Magazine article New African

'I Am an Incorrigible Optimist. We Can End HIV/Aids by 2030'

Magazine article New African

'I Am an Incorrigible Optimist. We Can End HIV/Aids by 2030'

Article excerpt

Since taking office in 2009, Michel Sidibe, UNAIDS Executive Director and Under-Secretary-General of the United Nations, has relentlessly pushed his vision of zero new HIV infections, zero discrimination, zero Aids-related deaths and ending the Aids epidemic as a public health threat by 2030. He discusses progress made so far.

The response to HIV/Aids is deeply interwoven with, and dependent upon, progress across the areas covered by the Sustainable Development Goals (SDGs). Progress and achievement across a range of the goals will be accelerated, with the ending of the HIV/Aids epidemic.

And I am proud to say that the Aids response in Africa has achieved historic and unprecedented success. Today, more than 11.7m of the 19.4m people living with HIV in Eastern and Southern Africa have access to life-saving treatment, compared to just 4.1m who had access in 2010.

People living with HIV on treatment are living longer, healthier lives. And, as the virus is suppressed among people on treatment, onward transmission of HIV is decreased. Between 2015 and 2016, 2.4 million people were newly added on HIV treatment, a scale-up that just a decade ago would have taken years to achieve. What used to take five or even 10 years to achieve is now taking just months.

Since 2010, the number of new HIV infections among children in Eastern and Southern Africa has reduced by 56%, and Aids-related deaths in all ages, have declined by 42%. The region is also leading the way in reducing new HIV infections--and has recorded a 30% reduction since 2010, with Malawi, Mozambique, Uganda and Zimbabwe reducing new HIV infections by around 40% in the same period.

As such, life expectancy in Africa is now at its highest level since the peak of the Aids epidemic and is set to rise further as health outcomes continue to improve across the continent.

Today, Africa is taking control of HIV.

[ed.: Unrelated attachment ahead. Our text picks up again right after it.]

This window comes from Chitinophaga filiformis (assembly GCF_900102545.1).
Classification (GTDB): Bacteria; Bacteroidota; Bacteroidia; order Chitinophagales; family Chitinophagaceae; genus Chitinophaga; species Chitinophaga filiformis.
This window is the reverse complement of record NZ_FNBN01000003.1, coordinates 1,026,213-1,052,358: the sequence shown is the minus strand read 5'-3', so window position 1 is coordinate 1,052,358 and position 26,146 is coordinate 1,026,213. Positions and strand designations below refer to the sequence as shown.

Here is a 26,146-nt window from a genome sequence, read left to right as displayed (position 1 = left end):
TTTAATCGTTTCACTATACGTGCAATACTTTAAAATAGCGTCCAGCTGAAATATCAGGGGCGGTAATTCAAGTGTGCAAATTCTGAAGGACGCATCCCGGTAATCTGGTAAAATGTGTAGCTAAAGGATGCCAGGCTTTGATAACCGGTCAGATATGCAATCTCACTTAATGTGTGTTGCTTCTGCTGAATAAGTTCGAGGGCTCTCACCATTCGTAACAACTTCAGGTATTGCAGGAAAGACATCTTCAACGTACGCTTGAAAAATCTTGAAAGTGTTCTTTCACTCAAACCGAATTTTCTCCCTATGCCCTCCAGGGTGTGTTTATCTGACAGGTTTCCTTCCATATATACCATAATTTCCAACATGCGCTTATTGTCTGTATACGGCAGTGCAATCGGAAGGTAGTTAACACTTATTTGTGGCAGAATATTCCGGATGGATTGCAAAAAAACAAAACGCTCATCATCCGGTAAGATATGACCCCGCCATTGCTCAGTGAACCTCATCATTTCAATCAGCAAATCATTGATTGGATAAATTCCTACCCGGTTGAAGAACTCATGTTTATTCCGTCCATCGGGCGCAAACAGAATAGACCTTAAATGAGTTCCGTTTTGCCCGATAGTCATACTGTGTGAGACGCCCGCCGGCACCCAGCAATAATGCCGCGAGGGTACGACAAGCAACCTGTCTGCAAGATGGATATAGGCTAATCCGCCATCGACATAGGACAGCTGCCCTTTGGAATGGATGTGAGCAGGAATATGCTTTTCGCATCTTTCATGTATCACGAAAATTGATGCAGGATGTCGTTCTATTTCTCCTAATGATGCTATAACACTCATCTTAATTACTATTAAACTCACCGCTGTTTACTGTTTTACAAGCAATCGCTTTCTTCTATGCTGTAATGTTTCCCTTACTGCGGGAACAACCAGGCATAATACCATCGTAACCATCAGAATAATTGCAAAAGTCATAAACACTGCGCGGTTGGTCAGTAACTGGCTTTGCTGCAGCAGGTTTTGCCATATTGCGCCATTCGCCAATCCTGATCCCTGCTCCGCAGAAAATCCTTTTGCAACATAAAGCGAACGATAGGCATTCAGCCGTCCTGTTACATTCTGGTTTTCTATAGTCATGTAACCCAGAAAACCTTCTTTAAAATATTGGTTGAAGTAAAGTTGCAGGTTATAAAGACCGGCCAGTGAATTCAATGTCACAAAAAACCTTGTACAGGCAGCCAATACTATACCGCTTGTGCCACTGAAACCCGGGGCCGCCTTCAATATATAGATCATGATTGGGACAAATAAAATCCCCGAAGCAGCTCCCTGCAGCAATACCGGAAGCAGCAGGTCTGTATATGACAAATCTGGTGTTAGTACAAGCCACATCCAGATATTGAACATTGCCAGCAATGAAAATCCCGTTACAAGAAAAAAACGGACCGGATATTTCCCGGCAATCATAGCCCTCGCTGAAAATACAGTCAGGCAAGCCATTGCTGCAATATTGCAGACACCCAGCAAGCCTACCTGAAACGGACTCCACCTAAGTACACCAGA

Since I launched the 90-90-90 targets in 2014--whereby, by 2020, 90% of people living with HIV know their HIV status, 90% of people who know their HIV-positive status are accessing treatment and 90% of people on treatment have suppressed viral loads--I have witnessed new hope across Africa. In the past three years, the response to HIV has accelerated as the continents leaders have recognised and seized the opportunity to end the Aids epidemic.

Today in Eastern and Southern Africa, 76% of people living with HIV know their HIV status, 79% of people who know their HIV-positive status have access to antiretroviral therapy and 83% of people who are on treatment have undetectable levels of HIV.

This means that 50% of all people living with HIV in Eastern and Southern Africa are virally suppressed, keeping them alive and preventing onward transmission of the virus.

Many countries, including Botswana, I have surpassed their 90-90-90 targets --a remarkable achievement, resulting from accelerated HIV treatment and prevention efforts.

Fighting HIV: men are lagging behind

However, there is no time for complacency: people are still being left behind.

Men are being left behind in the push to 90-90-90, in turn affecting the lives of women and children.

UNAIDS estimates show that less than 50% of young men know how to protect themselves from HIV infection and studies in Eastern and Southern Africa find that men are much less likely to know their HIV status or start treatment than women.

In South Africa, for example, 61% of adult women living with HIV were accessing HIV treatment in 2016, but just 47% of adult men did so. Aids-related deaths were 27% lower among women than among men globally. And as such, we need to engage with men differently.

In addition, progress across Africa is astonishingly unequal. …

Search by... Author
Show... All Results Primary Sources Peer-reviewed


An unknown error has occurred. Please click the button below to reload the page. If the problem persists, please try again in a little while.